A partner at Morrison & Foerster accidentally “replied all” to an email on which “List/Attorney/All” was cc’d. Emails sent to “List/Attorney/All” go out to all 1,000-plus MoFo lawyers around the world.
What the partner wrote in the email was probably not something that should have been shared with the rest of the firm….
Those of you who have been in the legal profession long enough remember the tale of Jonas Blank. While working as a summer associate at Skadden, he inadvertently sent an irreverent email, intended for a single friend, to the firm’s entire underwriting group (partners included). Whoops.
But the firm was forgiving of young Jonas. He received a full-time offer at Skadden, and he worked there for several years before moving on to Richards, Kibbe & Orbe, a well-regarded boutique (where he still works).
It makes sense that Skadden forgave Jonas. Partners in glass towers should not throw stones….
It’s summer time! A lucky few are being paid to warm seats in law firms across the land. (Very few — thanks to the minimal numbers of offers extended to law students in Recession Land.)
Some firms are very excited about their summer associates, to the point of issuing pressreleases about them. Firms are planning fun events. Hopefully, Williams & Connolly offers cooking classes at a culinary institute again this summer (for those who don’t get offers and may not be able to afford to eat out one day). We’ve got a round-up of our favorite summer “happenings,” after the jump.
But one thing firms may not plan to do this year is bill for summer associates’ time. Nate Raymond reports in the New York Law Journal that Citigroup Inc. has told its outside counsel that it will not pay for law students’ time. Citi does not stand alone:
J. William Dantzler Jr., a tax partner at White & Case who oversees hiring in New York, said with regard to billing clients for summer associates, it has been “a slide for 10 years.”
“More and more clients don’t want summer associates to bill to them,” he said. “When I started almost all clients would accept it. And it’s evolved to where a lot of clients don’t.”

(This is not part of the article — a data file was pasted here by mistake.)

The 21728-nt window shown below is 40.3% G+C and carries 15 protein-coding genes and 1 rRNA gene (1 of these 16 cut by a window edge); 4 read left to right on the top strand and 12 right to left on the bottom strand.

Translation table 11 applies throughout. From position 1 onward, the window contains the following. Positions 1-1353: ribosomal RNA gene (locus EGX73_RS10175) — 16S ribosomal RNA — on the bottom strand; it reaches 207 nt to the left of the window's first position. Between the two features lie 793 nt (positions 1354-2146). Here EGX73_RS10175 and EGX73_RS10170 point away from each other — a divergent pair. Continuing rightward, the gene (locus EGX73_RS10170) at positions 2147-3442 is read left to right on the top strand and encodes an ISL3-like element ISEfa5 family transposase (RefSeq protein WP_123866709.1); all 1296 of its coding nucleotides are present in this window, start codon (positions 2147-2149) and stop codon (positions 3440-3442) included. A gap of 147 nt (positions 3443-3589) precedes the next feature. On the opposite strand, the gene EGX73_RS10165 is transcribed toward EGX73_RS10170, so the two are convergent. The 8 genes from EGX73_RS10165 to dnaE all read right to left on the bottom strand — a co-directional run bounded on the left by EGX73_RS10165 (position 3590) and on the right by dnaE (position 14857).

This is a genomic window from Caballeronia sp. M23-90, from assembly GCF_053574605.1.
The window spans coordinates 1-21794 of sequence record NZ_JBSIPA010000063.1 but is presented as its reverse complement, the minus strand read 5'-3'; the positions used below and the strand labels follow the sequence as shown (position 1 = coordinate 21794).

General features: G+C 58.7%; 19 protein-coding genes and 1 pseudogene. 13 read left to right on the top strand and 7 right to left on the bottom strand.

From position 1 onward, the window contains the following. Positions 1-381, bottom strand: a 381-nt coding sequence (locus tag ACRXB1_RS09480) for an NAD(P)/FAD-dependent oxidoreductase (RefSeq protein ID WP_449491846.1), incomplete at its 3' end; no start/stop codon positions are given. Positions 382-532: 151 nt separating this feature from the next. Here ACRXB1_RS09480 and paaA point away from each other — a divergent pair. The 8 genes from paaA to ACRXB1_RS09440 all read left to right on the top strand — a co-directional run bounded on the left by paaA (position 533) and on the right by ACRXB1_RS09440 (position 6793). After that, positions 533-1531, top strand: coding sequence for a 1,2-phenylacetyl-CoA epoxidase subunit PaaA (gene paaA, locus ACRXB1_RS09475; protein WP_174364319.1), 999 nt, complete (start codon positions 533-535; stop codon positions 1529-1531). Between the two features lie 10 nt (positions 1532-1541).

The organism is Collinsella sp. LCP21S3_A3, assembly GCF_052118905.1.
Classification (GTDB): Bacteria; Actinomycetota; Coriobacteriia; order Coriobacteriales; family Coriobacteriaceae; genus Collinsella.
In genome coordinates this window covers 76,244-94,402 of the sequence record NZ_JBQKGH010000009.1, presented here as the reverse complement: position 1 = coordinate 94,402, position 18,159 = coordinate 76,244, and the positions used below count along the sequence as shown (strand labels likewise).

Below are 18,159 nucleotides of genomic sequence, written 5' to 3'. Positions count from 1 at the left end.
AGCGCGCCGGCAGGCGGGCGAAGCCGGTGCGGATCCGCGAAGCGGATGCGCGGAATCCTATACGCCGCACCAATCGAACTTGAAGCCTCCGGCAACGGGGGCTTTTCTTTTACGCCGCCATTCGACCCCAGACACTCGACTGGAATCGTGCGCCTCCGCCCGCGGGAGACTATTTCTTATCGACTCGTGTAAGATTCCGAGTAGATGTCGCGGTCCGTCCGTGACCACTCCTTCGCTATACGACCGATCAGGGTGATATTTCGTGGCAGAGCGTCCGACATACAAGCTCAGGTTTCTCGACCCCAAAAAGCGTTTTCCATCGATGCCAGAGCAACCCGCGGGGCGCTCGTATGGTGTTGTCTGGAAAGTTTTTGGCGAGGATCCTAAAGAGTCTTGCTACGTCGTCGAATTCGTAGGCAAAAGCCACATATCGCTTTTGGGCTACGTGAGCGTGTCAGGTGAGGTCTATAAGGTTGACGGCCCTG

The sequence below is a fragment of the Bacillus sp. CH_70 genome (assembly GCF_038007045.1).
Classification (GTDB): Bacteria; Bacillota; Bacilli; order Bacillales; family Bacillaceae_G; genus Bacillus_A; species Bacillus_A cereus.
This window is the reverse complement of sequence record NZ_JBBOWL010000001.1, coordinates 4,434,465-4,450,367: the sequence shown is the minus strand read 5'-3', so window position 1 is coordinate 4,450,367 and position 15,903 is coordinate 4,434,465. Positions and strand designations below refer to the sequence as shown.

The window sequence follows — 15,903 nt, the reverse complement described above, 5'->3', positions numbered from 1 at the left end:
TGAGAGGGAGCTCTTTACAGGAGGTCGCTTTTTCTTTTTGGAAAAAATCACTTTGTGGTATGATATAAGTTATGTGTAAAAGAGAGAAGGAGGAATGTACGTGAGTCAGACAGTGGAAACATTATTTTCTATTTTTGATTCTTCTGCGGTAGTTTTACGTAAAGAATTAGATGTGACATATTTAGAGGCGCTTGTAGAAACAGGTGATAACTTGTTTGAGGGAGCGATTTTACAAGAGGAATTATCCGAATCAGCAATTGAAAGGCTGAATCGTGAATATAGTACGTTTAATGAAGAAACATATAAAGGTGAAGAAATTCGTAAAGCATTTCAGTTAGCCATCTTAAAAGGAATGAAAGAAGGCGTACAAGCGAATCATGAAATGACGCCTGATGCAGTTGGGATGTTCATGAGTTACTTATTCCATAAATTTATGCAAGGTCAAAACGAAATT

Ironically, because of the huge decline in the number of summers brought in, they’re more likely to actually do substantive work this year. One Biglaw firm, for example, instituted a requirement last year that every summer associate produce at least one piece of seriously impressive legal writing. Which firm is it?
Remember Jonas Blank? He was the fellow who, while working at Skadden Arps as a summer associate in 2003, sent out this infamous email:
“I’m busy doing jack shit. Went to a nice 2hr sushi lunch today at Sushi Zen. Nice place. Spent the rest of the day typing emails and bullshitting with people. Unfortunately, I actually have work to do — I’m on some corp finance deal, under the global head of corp finance, which means I should really peruse these materials and not be a fuckup…”
“So yeah, Corporate Love hasn’t worn off yet… But just give me time…”
Despite this problematic email — which he meant to send to one friend, but instead sent to the firm’s entire underwriting group, partners included — Blank went on to full-time employment at Skadden after graduating from Harvard Law.
After several (no doubt thrilling) years at Skadden, Blank — accurately described by the New Yorker as “handsome” (see photo) — is moving on.* As reported by the Skadden Insider blog, next month Blank will be starting work as an associate at Richards, Kibbe & Orbe. We wish him the best of luck.
Welcome to the Skadden Insider, a blog created to collect and pass along (and sometimes comment on) the gossip and news making its way through the halls of a certain law firm’s offices. Whether its New York, Boston, Washington DC or Palo Alto, Skadden Insider will be your place to read the latest.